Stablecoins serve three valuable purposes for cryptocurrency users:

  • Instant processing: Stablecoins allow cryptocurrency traders to seamlessly transact between dollars and cryptocurrencies while remaining on the blockchain.
  • Privacy and security: They protect users from censorship and tampering by hosting spendable dollars on immutable, decentralized blockchains.
  • Hedge against volatility: They are free from volatility, ensuring stable valuations that are pegged to a precious metal like gold or in some cases, the US dollar. In rare instances, they can even be tied to physical commodities like oil.

Since President Richard Nixon removed the US Dollar from the gold standard in 1971, fiat currencies themselves haven’t been backed by underlying assets. This makes them subject to inflation and market manipulations, like quantitative easing and tightening.

Stablecoins are here to serve as the connecting bridge between the legacy financial system and the emerging digital asset landscape. They allow for proper valuation of cryptocurrencies by enabling traders to swap their tokens for tangible and spendable currencies that have a historical valuation behind them.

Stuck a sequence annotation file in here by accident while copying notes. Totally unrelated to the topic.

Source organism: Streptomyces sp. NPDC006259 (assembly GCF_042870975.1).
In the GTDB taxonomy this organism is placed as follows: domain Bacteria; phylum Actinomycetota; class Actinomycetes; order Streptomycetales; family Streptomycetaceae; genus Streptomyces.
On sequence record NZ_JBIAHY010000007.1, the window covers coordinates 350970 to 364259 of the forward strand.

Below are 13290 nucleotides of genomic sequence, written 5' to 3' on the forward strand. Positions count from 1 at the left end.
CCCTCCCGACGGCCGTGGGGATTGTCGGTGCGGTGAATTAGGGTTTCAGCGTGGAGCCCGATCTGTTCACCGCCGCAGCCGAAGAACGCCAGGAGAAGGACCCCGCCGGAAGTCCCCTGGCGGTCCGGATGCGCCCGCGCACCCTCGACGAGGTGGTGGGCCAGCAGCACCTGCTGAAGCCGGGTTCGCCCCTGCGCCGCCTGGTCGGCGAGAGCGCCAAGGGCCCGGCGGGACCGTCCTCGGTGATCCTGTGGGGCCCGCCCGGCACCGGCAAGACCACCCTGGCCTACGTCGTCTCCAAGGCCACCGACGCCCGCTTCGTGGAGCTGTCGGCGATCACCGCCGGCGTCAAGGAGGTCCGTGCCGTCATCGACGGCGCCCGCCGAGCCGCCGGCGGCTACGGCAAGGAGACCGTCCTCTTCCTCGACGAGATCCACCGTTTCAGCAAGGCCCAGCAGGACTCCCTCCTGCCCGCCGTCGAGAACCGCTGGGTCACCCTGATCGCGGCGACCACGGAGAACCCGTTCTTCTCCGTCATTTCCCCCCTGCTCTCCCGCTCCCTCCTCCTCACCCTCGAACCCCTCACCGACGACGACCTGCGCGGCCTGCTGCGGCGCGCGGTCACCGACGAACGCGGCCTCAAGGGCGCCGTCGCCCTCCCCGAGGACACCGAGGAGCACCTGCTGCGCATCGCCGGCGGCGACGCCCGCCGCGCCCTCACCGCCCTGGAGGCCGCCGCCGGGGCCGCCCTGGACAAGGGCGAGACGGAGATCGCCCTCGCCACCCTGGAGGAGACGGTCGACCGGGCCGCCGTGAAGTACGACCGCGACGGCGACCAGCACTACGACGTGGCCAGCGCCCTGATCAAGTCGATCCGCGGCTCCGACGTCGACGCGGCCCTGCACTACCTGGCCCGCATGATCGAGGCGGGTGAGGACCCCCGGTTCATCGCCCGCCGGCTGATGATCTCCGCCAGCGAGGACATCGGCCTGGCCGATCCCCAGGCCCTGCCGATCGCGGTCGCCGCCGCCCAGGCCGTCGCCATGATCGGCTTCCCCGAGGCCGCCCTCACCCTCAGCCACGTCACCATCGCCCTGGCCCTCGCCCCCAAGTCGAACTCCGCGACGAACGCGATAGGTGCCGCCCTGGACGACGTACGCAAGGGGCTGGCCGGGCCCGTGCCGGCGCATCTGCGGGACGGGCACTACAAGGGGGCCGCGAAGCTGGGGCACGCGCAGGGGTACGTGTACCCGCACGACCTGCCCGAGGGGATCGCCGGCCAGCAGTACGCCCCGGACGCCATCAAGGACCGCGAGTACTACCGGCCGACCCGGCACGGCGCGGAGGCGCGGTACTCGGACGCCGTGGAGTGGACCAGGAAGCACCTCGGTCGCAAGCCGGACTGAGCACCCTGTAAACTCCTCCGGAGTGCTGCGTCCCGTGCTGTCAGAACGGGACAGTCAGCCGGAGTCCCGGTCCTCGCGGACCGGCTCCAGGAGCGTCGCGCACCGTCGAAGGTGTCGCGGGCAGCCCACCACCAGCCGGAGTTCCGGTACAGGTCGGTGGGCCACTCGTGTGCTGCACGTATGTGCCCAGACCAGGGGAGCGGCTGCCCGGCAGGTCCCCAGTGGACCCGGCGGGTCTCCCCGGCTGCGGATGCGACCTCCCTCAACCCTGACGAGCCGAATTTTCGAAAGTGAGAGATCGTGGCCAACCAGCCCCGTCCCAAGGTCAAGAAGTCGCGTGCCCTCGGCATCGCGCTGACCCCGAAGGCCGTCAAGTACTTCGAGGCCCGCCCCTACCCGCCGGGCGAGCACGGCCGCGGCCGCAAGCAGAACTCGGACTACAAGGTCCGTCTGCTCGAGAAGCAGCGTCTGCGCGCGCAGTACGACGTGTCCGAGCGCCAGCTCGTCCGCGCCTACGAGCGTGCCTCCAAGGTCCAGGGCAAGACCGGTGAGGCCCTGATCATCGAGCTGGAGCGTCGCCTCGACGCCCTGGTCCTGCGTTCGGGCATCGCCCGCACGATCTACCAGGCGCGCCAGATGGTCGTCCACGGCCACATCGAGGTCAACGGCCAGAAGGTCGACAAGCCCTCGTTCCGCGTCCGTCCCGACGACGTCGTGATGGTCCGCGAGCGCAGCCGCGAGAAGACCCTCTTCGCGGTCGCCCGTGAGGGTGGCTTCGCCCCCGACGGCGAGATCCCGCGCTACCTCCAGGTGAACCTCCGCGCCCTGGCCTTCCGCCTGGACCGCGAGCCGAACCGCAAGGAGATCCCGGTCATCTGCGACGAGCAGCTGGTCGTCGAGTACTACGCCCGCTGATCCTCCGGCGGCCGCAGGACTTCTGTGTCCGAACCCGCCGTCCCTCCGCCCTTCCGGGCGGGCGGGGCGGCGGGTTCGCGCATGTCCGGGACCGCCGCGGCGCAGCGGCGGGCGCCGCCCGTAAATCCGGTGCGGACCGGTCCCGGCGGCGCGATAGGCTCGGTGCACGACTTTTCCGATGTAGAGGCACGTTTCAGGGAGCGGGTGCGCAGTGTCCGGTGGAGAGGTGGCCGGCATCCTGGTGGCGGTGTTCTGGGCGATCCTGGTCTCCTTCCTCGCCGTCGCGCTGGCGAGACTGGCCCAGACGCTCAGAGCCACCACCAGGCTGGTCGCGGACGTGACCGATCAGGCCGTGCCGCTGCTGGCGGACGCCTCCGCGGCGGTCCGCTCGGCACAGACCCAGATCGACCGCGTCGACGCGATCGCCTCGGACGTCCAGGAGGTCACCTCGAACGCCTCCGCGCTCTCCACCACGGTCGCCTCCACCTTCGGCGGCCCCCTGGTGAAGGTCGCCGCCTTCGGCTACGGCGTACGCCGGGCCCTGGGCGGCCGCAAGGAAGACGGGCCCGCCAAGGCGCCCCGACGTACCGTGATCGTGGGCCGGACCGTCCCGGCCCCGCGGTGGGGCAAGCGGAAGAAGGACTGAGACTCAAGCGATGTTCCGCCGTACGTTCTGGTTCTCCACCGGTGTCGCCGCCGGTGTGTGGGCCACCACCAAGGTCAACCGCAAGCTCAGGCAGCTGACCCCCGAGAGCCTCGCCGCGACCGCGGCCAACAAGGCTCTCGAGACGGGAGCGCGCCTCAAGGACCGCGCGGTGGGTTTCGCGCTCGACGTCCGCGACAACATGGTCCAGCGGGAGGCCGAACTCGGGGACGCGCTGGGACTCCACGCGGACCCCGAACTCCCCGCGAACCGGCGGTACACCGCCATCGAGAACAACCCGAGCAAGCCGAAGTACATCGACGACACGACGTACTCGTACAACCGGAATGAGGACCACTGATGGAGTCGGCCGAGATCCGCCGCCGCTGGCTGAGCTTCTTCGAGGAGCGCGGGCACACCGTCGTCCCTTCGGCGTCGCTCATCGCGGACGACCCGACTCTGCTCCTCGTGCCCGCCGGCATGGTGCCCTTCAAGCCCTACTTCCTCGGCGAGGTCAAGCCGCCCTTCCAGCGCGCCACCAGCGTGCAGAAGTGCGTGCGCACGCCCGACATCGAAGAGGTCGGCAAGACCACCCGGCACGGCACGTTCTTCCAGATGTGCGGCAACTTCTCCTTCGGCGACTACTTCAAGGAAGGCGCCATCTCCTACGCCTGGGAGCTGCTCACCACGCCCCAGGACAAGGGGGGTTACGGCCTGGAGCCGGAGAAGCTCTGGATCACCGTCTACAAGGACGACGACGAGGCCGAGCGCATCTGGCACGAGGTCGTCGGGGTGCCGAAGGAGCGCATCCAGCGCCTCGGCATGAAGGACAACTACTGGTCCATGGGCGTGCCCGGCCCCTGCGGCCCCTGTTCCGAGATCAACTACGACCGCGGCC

Whether you’re trading derivatives or simply sending money, stablecoins can make cryptocurrency more practical for everyday transactions. They also provide an easy on-ramp into the digital asset space, as people are more likely to transact using something they’re already familiar with.

Risks of Stablecoins

Despite their benefits, stablecoins aren’t free from risk. They are a new digital technology, and not impervious to software bugs and vulnerabilities.

In addition to the possibility of technical issues, stablecoins are subject to some of the same risks as other digital assets. For instance, users must protect their private keys. If private keys fall into the wrong hands, hackers can access a user’s wallet and funds.

Regarding regulations, stablecoins may be subject to rapidly changing financial rules, depending on the jurisdiction. While most governments have yet to release specific regulations for stablecoins, it’s important to stay up-to-date on future developments, as they could impact how you use and store your assets.